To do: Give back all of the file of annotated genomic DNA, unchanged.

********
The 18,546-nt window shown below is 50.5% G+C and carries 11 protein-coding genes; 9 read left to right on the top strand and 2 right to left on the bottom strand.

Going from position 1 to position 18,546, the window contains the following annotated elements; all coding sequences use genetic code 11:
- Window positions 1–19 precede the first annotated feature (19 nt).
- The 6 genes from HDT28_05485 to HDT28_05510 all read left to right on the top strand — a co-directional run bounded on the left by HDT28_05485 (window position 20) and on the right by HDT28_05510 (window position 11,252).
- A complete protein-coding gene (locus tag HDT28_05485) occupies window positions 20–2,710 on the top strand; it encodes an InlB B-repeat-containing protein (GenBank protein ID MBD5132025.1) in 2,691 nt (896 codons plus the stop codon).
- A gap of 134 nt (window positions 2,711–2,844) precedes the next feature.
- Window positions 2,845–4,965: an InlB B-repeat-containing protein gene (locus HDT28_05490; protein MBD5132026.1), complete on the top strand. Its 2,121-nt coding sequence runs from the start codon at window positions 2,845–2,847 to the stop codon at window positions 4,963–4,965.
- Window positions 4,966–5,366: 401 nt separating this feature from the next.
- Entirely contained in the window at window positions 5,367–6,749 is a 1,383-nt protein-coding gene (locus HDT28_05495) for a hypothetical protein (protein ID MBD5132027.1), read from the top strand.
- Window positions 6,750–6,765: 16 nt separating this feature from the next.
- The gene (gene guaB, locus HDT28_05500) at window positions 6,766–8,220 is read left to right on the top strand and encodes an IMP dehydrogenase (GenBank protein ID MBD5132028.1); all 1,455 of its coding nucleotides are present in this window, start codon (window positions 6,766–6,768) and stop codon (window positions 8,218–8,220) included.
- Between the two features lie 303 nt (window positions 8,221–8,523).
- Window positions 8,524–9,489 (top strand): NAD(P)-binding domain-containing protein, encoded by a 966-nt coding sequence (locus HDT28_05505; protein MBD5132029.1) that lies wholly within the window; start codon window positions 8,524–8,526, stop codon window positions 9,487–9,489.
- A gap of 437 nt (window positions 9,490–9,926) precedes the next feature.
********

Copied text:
The 18,546-nt window shown below is 50.5% G+C and carries 11 protein-coding genes; 9 read left to right on the top strand and 2 right to left on the bottom strand.

Going from position 1 to position 18,546, the window contains the following annotated elements; all coding sequences use genetic code 11:
- Window positions 1–19 precede the first annotated feature (19 nt).
- The 6 genes from HDT28_05485 to HDT28_05510 all read left to right on the top strand — a co-directional run bounded on the left by HDT28_05485 (window position 20) and on the right by HDT28_05510 (window position 11,252).
- A complete protein-coding gene (locus tag HDT28_05485) occupies window positions 20–2,710 on the top strand; it encodes an InlB B-repeat-containing protein (GenBank protein ID MBD5132025.1) in 2,691 nt (896 codons plus the stop codon).
- A gap of 134 nt (window positions 2,711–2,844) precedes the next feature.
- Window positions 2,845–4,965: an InlB B-repeat-containing protein gene (locus HDT28_05490; protein MBD5132026.1), complete on the top strand. Its 2,121-nt coding sequence runs from the start codon at window positions 2,845–2,847 to the stop codon at window positions 4,963–4,965.
- Window positions 4,966–5,366: 401 nt separating this feature from the next.
- Entirely contained in the window at window positions 5,367–6,749 is a 1,383-nt protein-coding gene (locus HDT28_05495) for a hypothetical protein (protein ID MBD5132027.1), read from the top strand.
- Window positions 6,750–6,765: 16 nt separating this feature from the next.
- The gene (gene guaB, locus HDT28_05500) at window positions 6,766–8,220 is read left to right on the top strand and encodes an IMP dehydrogenase (GenBank protein ID MBD5132028.1); all 1,455 of its coding nucleotides are present in this window, start codon (window positions 6,766–6,768) and stop codon (window positions 8,218–8,220) included.
- Between the two features lie 303 nt (window positions 8,221–8,523).
- Window positions 8,524–9,489 (top strand): NAD(P)-binding domain-containing protein, encoded by a 966-nt coding sequence (locus HDT28_05505; protein MBD5132029.1) that lies wholly within the window; start codon window positions 8,524–8,526, stop codon window positions 9,487–9,489.
- A gap of 437 nt (window positions 9,490–9,926) precedes the next feature.